Student coronavirus screenings that will help Alabama’s public colleges and universities reopen their campuses will be funded by the $30 million in CARES Act assistance the state’s governor has earmarked for statewide COVID testing.
The University of Alabama at Birmingham is one of the agencies leading the testing program that aims for early identification of potential COVID hotspots.
“Our ability to test every student returning to campus will go a long way in helping us maintain a safe environment,” UAB President Ray L. Watts said in a statement.
UAB is also developing a COVID-19 notification app called “Stay Safe Together” that lets users log their health status.
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The app will also send anonymous alerts if users ave been in proximity to someone who tested positive for coronavirus.
The app will likely be available to colleges, universities and K-12 schools.
The University System of Maine also plans to test thousands of students at each of its campuses.
“We can take important, scientifically-proven steps to protect ourselves and prepare our universities to be as safe as possible,” assistant professor of microbiology Melissa Maginnis, a virologist who leads the system’s Scientific Advisory Board, said in a statement. “Proactively identifying infected, asymptomatic carriers of the coronavirus and isolating them while they are contagious is an important part of our university community health strategy.”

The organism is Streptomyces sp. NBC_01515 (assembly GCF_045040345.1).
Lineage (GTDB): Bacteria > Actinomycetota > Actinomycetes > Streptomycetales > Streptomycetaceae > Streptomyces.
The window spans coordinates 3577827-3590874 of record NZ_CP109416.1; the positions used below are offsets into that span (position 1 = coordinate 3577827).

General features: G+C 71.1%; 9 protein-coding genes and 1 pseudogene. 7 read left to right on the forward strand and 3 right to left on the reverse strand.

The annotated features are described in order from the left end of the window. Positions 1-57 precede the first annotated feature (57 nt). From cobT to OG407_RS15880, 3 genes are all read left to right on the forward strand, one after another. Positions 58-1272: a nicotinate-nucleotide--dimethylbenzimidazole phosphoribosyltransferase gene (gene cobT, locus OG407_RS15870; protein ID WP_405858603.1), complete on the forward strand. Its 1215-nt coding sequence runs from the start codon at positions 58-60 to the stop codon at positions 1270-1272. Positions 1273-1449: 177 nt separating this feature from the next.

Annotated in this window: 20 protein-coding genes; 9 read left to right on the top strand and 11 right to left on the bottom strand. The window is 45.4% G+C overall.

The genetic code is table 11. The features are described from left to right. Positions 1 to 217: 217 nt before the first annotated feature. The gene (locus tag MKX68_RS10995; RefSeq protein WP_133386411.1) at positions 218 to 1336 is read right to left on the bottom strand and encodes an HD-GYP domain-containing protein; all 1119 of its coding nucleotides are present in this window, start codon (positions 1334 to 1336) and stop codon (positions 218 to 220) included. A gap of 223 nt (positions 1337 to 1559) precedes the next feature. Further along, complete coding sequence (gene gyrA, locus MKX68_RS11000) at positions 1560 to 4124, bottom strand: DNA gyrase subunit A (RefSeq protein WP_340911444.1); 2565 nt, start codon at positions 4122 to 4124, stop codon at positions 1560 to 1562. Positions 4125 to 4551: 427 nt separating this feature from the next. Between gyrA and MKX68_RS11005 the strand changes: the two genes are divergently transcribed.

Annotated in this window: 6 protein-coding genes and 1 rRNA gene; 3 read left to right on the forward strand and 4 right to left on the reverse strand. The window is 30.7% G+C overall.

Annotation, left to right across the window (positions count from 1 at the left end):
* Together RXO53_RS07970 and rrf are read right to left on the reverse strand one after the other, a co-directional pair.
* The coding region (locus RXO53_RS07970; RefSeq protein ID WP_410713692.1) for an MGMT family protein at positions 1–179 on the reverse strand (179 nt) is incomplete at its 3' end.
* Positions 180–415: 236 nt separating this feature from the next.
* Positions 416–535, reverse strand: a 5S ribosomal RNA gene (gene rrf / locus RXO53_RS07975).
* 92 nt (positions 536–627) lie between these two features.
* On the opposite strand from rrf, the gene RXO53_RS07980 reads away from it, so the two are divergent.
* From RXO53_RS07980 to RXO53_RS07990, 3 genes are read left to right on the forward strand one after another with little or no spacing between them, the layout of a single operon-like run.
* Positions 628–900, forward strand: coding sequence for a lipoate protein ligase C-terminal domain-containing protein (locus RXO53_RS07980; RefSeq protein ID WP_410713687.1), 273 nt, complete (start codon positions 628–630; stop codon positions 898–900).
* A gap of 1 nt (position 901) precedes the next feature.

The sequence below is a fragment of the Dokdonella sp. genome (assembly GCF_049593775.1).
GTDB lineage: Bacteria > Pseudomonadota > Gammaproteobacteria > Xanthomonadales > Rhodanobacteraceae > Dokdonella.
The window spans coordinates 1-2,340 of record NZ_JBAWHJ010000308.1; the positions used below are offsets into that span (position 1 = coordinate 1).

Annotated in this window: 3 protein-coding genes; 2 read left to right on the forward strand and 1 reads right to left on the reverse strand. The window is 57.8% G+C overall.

This spring, the University of California San Diego piloted its campus coronavirus screening initiative by testing more than 1,500 students—without a single person testing positive.
University leaders now believe it’s feasible to test the entire campus community each month.
“Our models indicate we need to be able to routinely test a large proportion of the campus community to detect an outbreak at an early stage,” project lead Natasha Martin, an associate professor of medicine at UC San Diego School of Medicine, said in a statement.
UB’s coronavirus page offers complete coverage of the impacts on higher ed.